Pathogenic parenting that is creating significant developmental pathology in the child (diagnostic indicator 1), personality disorder pathology in the child (diagnostic indicator 2), and delusional-psychiatric pathology in the child (diagnostic indicator 3) in order to meet the emotional and psychological needs of the parent represents a DSM-5 diagnosis of V995.51 Child Psychological Abuse, Confirmed.

Pathogenic parenting is not a child custody issue, it is a child protection issue.

It is a child protection issue.

It is the professional responsibility of ALL mental health professionals to appropriately assess and to accurately diagnose the pathology.  This is an expectation of professional competence consistent with Standards 9.01a and 2.01a of the ethics code of the American Psychological Association.

Yet even as the battle to reclaim professional mental health as your ally is underway, it is time to also turn our attention to solving the current failures of the legal system to appropriately respond to the pathology of “parental alienation.”  One of the greatest challenges faced by targeted parents is explaining the pathology to legal professionals, such as minor’s counsel and guardians ad litem, as well as to family law judges.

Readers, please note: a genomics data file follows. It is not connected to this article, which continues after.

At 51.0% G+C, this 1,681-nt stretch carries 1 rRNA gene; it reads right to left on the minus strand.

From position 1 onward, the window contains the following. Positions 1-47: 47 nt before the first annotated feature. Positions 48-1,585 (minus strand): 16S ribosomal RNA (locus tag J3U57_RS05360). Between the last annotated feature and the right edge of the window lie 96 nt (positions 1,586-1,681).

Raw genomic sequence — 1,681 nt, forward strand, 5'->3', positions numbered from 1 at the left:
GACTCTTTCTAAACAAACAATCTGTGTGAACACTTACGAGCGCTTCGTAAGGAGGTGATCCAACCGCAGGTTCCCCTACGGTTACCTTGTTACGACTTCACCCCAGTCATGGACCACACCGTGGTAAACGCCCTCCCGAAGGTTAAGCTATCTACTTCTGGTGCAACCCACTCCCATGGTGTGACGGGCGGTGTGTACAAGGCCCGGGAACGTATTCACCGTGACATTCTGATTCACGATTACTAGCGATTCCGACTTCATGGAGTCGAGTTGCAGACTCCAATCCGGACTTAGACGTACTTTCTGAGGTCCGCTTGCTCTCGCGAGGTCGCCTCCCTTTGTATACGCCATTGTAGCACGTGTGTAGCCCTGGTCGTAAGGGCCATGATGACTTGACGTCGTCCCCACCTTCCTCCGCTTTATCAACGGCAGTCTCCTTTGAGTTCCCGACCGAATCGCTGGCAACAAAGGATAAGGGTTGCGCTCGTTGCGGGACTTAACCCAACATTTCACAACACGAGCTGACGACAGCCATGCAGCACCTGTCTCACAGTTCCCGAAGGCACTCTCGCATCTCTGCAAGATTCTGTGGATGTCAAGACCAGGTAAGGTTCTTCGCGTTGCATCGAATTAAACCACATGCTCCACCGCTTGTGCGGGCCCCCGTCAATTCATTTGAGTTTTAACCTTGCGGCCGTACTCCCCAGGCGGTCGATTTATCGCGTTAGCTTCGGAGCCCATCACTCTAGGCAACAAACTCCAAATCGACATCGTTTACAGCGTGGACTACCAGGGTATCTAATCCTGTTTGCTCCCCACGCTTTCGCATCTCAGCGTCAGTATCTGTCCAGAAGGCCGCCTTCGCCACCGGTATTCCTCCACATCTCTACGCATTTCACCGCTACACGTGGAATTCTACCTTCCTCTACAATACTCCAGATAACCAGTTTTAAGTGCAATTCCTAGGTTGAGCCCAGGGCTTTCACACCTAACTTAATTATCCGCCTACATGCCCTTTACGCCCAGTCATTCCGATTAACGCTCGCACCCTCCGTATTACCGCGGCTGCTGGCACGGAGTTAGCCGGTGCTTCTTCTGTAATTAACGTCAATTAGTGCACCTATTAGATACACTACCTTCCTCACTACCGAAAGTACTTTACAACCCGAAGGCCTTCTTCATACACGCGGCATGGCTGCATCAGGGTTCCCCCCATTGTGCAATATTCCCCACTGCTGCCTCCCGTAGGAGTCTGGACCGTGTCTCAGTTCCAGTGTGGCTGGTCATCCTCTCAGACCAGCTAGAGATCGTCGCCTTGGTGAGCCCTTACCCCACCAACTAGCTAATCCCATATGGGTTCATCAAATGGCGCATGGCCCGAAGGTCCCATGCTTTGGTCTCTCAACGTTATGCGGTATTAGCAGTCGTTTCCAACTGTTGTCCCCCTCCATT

In an effort to address this issue I have written a 40-page booklet for legal professionals describing the pathology of the narcissistic parent using standard and established psychological principles and constructs.  This booklet relies on descriptions of the narcissistic pathology drawn directly from the established literature of professional psychology to both describe the pathology of the narcissistic parent and to highlight its characteristic features.  This booklet is now available on Amazon.com: